Table 1: Table of comparison of DSSS and FHSS

Sl. No. 1 . 2 .

Parameter Security Transmitted Power

DSSS Less More

FHSS More Less

Remarks As the spectrum is less spread in DSSS and more spread in FHSS As Power is more in DSSS and less in FHSS

5. Conclusion and Future Research

In the present paper, the two major types of spread spectrum techniques i.e. DSSS and FHSS are studied. Their advantages and disadvantages are learnt and a simulation analysis is carried out using MATLAB software to conclude the comparative results. The comparative parameters under considerations are the security and transmitted power. The results show that DSSS has less security and needs more transmitted power as compared to FHSS. The future work can be taken up using other parameters for comparison and also by introducing the noise or other channel or receiver disturbances in the simulation environment.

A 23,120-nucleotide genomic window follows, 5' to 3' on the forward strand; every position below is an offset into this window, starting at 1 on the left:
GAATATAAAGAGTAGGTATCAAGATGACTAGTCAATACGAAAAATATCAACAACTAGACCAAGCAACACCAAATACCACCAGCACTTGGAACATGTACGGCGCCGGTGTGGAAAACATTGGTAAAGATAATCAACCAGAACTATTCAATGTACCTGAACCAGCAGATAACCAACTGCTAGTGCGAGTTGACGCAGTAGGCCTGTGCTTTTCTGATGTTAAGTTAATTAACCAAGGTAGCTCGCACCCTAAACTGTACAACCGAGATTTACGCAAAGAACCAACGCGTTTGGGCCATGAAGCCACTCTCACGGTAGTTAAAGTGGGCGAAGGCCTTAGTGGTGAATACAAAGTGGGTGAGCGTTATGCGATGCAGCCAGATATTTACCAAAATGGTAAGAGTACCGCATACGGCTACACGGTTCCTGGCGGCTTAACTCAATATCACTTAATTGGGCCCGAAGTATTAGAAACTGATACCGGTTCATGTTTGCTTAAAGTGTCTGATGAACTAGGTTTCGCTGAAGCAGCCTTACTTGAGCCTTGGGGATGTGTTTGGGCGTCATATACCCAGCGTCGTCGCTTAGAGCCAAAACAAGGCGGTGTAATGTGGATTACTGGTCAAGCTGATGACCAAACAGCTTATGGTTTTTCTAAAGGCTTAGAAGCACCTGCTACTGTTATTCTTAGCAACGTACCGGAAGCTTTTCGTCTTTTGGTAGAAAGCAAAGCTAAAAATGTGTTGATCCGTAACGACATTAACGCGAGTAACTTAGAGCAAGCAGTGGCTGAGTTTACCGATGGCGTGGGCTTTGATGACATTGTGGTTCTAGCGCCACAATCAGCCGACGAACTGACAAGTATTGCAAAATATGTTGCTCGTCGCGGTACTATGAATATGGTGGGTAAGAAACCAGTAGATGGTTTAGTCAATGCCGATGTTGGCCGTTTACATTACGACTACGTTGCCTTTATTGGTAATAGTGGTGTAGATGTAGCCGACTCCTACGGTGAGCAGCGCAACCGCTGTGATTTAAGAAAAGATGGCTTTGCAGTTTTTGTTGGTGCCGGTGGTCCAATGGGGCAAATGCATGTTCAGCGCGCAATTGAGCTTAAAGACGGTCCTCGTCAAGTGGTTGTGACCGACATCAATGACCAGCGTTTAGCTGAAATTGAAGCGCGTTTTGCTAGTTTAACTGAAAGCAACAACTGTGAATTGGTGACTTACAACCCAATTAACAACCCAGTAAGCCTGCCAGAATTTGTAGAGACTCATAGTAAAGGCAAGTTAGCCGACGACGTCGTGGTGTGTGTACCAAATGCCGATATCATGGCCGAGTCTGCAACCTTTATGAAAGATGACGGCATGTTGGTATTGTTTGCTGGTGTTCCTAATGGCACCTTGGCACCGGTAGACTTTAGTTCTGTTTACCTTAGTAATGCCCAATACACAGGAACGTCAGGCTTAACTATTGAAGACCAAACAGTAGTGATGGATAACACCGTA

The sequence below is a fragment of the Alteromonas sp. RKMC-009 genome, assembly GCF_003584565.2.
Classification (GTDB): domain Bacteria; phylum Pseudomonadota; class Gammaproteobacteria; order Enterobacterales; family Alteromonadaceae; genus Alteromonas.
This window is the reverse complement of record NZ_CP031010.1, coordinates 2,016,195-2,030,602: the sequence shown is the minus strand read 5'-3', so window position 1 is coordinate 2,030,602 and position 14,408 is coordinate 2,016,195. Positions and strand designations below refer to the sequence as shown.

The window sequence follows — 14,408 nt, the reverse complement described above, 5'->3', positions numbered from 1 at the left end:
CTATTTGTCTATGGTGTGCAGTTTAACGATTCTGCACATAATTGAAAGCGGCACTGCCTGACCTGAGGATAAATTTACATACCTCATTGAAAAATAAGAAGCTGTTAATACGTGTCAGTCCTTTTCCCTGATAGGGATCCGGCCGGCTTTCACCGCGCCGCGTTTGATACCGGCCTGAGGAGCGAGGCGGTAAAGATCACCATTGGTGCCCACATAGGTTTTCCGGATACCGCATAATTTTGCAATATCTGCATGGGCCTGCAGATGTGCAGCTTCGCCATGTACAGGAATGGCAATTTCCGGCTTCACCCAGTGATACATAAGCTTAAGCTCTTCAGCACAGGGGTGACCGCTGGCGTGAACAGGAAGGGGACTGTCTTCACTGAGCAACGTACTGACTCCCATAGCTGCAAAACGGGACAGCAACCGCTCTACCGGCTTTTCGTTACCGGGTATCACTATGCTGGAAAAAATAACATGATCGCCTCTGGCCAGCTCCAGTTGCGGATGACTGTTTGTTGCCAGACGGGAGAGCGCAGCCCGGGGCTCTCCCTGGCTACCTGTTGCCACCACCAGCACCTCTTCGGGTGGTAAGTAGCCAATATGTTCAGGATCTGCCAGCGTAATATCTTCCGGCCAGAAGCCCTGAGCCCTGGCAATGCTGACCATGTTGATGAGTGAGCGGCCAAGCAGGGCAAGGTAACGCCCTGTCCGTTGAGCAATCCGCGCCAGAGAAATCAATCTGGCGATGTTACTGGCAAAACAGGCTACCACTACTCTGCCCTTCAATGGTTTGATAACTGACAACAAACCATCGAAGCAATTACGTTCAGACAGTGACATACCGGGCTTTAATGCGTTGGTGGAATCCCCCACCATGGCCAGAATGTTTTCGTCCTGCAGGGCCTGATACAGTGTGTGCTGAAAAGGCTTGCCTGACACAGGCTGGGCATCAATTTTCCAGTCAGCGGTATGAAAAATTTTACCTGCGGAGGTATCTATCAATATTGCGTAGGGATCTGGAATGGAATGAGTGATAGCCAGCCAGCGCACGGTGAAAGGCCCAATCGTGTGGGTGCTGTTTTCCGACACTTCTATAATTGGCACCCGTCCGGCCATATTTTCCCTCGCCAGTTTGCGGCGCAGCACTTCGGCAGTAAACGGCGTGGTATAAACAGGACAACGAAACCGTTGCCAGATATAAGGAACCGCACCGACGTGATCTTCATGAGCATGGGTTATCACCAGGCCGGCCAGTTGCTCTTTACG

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Dr. Anil Kumar Sharma received his M.E. Degree in Electronics & Communication Engineering (ECE) from Birla Institute of Technology, Mesra, Ranchi- India in 2007 and Ph. D in ECE in 2011. He is now an Associate Professor in the Deptt. of ECE, I.E.T. College, Alwar, Rajasthan, India. He has published 12 papers in International Journals and 21 papers in various conferences. His research and teaching interest include Expert Systems, RADAR, H.V.D.C and Power Electronics. Dinesh Kumar Sain received his B.E. in Electronics and Tele-Communication Engineering from College of Engineering, Badner, M.S. (India) in 2000. Presently he is pursing his M. Tech in Digital Communication from the Institute of Engineering and Technology, Alwar (Raj.), India. His area of Interest includes Multimedia, Signal Processing and Mobile Communication.